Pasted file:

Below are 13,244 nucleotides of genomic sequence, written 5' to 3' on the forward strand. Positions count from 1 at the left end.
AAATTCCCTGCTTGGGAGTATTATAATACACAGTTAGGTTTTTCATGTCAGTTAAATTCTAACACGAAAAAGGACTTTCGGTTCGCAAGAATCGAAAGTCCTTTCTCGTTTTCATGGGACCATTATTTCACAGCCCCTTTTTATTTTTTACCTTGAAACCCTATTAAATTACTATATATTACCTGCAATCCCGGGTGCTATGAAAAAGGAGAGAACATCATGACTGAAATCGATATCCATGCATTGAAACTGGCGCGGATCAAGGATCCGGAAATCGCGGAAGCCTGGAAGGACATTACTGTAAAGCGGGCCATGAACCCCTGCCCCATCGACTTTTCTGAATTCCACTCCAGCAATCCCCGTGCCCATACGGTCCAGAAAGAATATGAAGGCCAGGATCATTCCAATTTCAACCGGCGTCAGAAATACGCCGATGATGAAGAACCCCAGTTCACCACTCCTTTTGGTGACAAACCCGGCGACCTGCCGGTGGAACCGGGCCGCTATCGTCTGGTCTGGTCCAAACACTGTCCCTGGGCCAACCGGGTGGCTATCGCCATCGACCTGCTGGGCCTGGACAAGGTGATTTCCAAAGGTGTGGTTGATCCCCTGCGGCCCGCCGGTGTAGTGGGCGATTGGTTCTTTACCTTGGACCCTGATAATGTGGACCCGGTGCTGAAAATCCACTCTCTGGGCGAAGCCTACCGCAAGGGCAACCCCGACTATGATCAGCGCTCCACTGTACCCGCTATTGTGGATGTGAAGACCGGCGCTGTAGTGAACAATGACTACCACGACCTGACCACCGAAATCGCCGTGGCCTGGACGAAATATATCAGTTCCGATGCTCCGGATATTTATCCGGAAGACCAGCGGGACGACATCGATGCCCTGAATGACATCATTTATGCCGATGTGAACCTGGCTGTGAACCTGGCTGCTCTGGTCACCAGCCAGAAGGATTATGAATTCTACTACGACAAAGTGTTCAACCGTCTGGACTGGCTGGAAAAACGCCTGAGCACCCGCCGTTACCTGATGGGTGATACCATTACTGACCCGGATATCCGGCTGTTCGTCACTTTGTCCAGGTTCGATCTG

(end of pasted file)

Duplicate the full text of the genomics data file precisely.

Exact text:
Below are 13,244 nucleotides of genomic sequence, written 5' to 3' on the forward strand. Positions count from 1 at the left end.
AAATTCCCTGCTTGGGAGTATTATAATACACAGTTAGGTTTTTCATGTCAGTTAAATTCTAACACGAAAAAGGACTTTCGGTTCGCAAGAATCGAAAGTCCTTTCTCGTTTTCATGGGACCATTATTTCACAGCCCCTTTTTATTTTTTACCTTGAAACCCTATTAAATTACTATATATTACCTGCAATCCCGGGTGCTATGAAAAAGGAGAGAACATCATGACTGAAATCGATATCCATGCATTGAAACTGGCGCGGATCAAGGATCCGGAAATCGCGGAAGCCTGGAAGGACATTACTGTAAAGCGGGCCATGAACCCCTGCCCCATCGACTTTTCTGAATTCCACTCCAGCAATCCCCGTGCCCATACGGTCCAGAAAGAATATGAAGGCCAGGATCATTCCAATTTCAACCGGCGTCAGAAATACGCCGATGATGAAGAACCCCAGTTCACCACTCCTTTTGGTGACAAACCCGGCGACCTGCCGGTGGAACCGGGCCGCTATCGTCTGGTCTGGTCCAAACACTGTCCCTGGGCCAACCGGGTGGCTATCGCCATCGACCTGCTGGGCCTGGACAAGGTGATTTCCAAAGGTGTGGTTGATCCCCTGCGGCCCGCCGGTGTAGTGGGCGATTGGTTCTTTACCTTGGACCCTGATAATGTGGACCCGGTGCTGAAAATCCACTCTCTGGGCGAAGCCTACCGCAAGGGCAACCCCGACTATGATCAGCGCTCCACTGTACCCGCTATTGTGGATGTGAAGACCGGCGCTGTAGTGAACAATGACTACCACGACCTGACCACCGAAATCGCCGTGGCCTGGACGAAATATATCAGTTCCGATGCTCCGGATATTTATCCGGAAGACCAGCGGGACGACATCGATGCCCTGAATGACATCATTTATGCCGATGTGAACCTGGCTGTGAACCTGGCTGCTCTGGTCACCAGCCAGAAGGATTATGAATTCTACTACGACAAAGTGTTCAACCGTCTGGACTGGCTGGAAAAACGCCTGAGCACCCGCCGTTACCTGATGGGTGATACCATTACTGACCCGGATATCCGGCTGTTCGTCACTTTGTCCAGGTTCGATCTG